May 08, 2008

6th annual Oklahoma language fair

Maintaining identity

Youth fair shows validity of Native language in OklahomaRare are the opportunities to hear young Native people speak and sing in their traditional languages in Oklahoma. But when these Native students in grades pre-K through 12 can come under one roof, speaking and singing in languages as diverse as Creek, Choctaw, Kiowa, Cherokee, Comanche, Otoe or Apache, it is a wonderful experience for all involved.

Beginning in 2002, with the Indigenous Language Institute of Santa Fe, N.M., serving as a model, the University of Oklahoma Native American Youth Language Fair expected only 80 participants in individual and group speech and song categories. Instead, more than 200 participated in the inaugural event. This year on March 31 and April 1, the seventh annual event grew to include 1,055 pre-registered students and teachers.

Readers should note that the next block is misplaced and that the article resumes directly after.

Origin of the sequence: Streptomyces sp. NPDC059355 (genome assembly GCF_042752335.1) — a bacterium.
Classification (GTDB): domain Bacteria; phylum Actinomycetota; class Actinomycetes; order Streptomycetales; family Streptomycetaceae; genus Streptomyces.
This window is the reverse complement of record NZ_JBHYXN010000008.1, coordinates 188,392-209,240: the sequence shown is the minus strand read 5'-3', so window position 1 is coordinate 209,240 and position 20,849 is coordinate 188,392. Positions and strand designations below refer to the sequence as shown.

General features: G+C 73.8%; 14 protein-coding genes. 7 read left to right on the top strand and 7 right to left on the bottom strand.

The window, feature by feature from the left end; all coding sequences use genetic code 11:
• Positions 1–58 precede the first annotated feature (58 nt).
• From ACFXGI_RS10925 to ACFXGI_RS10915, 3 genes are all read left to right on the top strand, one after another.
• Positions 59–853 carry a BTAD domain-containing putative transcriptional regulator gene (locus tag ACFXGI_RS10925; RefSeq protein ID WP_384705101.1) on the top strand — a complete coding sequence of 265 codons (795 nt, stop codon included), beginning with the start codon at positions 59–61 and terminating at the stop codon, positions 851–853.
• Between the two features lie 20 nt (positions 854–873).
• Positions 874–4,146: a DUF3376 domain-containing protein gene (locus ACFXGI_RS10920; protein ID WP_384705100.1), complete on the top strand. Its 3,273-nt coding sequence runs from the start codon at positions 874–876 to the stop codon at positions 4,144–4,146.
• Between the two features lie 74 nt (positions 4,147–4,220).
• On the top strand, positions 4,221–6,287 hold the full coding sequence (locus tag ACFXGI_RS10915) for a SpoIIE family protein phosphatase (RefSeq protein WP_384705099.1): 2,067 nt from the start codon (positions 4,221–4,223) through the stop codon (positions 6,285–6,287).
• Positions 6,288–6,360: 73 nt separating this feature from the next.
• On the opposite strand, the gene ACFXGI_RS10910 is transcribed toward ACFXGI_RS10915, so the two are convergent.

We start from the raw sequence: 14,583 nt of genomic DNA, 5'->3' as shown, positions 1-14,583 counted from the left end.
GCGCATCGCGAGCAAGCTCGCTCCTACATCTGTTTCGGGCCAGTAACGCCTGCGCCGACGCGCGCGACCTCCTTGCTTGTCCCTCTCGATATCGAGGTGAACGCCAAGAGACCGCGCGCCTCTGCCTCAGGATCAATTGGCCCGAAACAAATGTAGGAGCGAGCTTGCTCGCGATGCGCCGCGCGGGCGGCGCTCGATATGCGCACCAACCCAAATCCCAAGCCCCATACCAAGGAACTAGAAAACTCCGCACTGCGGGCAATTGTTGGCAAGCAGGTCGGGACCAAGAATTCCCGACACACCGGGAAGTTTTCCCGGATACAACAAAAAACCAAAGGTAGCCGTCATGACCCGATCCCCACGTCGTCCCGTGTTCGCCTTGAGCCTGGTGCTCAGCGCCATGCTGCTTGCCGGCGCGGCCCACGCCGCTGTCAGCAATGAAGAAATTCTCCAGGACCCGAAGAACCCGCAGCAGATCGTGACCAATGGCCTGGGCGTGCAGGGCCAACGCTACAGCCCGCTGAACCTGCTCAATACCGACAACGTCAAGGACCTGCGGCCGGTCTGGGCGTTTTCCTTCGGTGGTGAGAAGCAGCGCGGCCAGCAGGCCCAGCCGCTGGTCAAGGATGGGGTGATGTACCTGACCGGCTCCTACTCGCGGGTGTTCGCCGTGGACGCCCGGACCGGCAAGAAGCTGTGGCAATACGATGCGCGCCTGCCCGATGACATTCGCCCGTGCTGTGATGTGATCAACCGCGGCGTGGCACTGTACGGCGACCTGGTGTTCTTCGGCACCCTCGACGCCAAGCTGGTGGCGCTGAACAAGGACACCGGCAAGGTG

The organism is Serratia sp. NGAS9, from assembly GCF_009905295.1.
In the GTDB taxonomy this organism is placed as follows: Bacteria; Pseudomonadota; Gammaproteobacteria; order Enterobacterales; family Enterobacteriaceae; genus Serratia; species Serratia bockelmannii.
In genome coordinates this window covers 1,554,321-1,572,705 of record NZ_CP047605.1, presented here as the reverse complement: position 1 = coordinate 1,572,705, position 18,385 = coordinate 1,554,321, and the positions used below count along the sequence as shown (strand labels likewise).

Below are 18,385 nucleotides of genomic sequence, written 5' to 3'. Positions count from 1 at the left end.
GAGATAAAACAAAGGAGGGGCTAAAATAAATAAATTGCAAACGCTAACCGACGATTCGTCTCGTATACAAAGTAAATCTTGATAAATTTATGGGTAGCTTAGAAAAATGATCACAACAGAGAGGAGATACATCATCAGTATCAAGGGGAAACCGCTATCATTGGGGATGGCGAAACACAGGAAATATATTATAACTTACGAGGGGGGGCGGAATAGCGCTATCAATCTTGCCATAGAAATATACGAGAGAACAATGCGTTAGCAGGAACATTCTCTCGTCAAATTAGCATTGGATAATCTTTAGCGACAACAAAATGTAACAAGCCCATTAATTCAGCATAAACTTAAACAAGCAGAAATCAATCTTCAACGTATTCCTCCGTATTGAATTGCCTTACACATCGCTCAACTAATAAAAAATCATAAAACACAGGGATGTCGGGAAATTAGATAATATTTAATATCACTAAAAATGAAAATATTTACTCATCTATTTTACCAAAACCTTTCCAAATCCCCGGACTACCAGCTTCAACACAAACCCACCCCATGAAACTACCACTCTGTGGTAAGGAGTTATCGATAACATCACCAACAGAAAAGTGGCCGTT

Cherokee Nation immersion students excel at language fairCherokee Nation language immersion students recently participated in the sixth annual Oklahoma Native American Youth Language Fair at the Sam Noble Oklahoma Museum of Natural History in Norman.

"Through our language immersion program, we are working diligently to teach future generations our native tongue," said Chad Smith, principal chief of the Cherokee Nation. "The Cherokee language enhances the quality of life of our people and preserves the culture and traditions of our past. The Cherokee Nation is very proud of these young Cherokees and their accomplishments at the language fair."

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